With tax season upon us, you may be wondering about trusts and taxes. Who is accountable for the funds in a trust, and does a trust beneficiary have to pay taxes on what they inherit?

Do Trusts Have to Pay Taxes?

As a general rule, most trusts will have to pay taxes at some point. When and how much depends largely on whether the trust was set up as a grantor trust or a non-grantor trust.

Grantor Trusts

A Grantor Trust is a type of trust in which the grantor (the person creating the trust) retains control over the assets or property in the trust. They are the asset or property owner for income and estate tax purposes. Examples of common grantor trusts include revocable trusts (also known as living trusts), grantor retained annuity trusts, spousal access trusts, defector grantor trusts, and most irrevocable life insurance trusts.

With grantor trusts, because the grantor still owns and controls the trust assets, they are responsible for any taxable income earned by the trust. In most cases, the grantor will report this earned trust income directly on their personal tax return. There will not likely have to file a separate trust income tax return.

Non-Grantor Trusts

Alternatively, with a Non-Grantor Trust, the grantor is not a trustee or beneficiary of the trust. They have given up all title and interest in the principal and do not own or control any assets or property in the trust. Only the trustee may revoke or terminate a non-grantor trust. There are two basic types of non-grantor trusts: simple and complex.

When the grantor puts the assets or property into the non-grantor trust, they give up ownership and the trust assumes responsibility for any earned income. When it comes time to file taxes, the trustee is responsible for preparing and submitting the paperwork, and the trust will pay any income tax.

Do Trust Beneficiaries Have to Pay Taxes?

After a grantor sets up a trust, the trustee will make regular payments or disbursements – depending on the rules of the trust. The trustee can use the principal, interest, or a combination of both to make these payments to the beneficiary.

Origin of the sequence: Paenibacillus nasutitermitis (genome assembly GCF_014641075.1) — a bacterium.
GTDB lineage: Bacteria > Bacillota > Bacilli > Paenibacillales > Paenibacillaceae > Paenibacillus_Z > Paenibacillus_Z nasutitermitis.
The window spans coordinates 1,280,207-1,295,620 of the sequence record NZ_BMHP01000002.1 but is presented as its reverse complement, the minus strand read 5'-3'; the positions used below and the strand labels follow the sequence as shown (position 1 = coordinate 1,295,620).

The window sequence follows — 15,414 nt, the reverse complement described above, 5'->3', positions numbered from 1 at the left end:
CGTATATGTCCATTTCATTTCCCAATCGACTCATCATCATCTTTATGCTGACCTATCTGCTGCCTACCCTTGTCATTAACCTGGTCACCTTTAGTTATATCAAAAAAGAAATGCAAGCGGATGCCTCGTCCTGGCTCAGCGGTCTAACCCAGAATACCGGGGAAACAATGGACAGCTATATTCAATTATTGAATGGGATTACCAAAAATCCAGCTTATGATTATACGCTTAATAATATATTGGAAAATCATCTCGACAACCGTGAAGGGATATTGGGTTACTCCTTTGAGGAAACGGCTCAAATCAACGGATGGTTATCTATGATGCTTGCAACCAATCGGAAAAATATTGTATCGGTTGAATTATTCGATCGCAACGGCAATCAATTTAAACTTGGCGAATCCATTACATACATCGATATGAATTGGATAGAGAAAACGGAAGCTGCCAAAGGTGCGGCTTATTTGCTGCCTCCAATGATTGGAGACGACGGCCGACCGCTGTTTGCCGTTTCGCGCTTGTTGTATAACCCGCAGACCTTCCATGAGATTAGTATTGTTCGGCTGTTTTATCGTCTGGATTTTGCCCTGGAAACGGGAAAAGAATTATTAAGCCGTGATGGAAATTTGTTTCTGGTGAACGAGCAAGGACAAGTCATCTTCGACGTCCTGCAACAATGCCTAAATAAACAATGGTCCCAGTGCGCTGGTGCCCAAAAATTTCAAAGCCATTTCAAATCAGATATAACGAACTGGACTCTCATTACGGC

If a beneficiary is paid from or receives a distribution from the trust’s principal, the beneficiary is not subject to taxes on that income. That’s because the IRS assumes the money was already taxed before it was placed into the trust, and the funds do need to be taxed a second time. If the beneficiary receives a distribution from the trust’s earned income, the beneficiary will likely have to pay taxes on it. As this money is earned income, no one has paid taxes on it yet – which is why the beneficiary is responsible for any applicable capital gains and income tax.

When a beneficiary receives trust funds in a single or large distribution, they may be responsible for estate taxes. As of the 2020 tax year, the estate and gift tax exemption is $11.58 million per individual. In other words, if the beneficiary received more than $11.58 million in 2020, they will be responsible for paying federal estate taxes. If the beneficiary receives funds from a revocable trust that is part of the grantor’s estate, the beneficiary will be taxed on income that exceeds the $11.58 million. If the beneficiary receives money from an irrevocable trust that was not part of the grantor’s estate, the beneficiary may not owe estate taxes above the annual exemption.

Have Additional Questions?

When it comes to trusts and beneficiaries, the taxation process can be complex and a challenge to understand. But Brian M. Douglas & Associates is here to answer any questions you may have. If you’d like to learn more about trusts, or if you’d like to set up an estate planning appointment, please reach out to us at (770) 933-9009 or via our online contact page.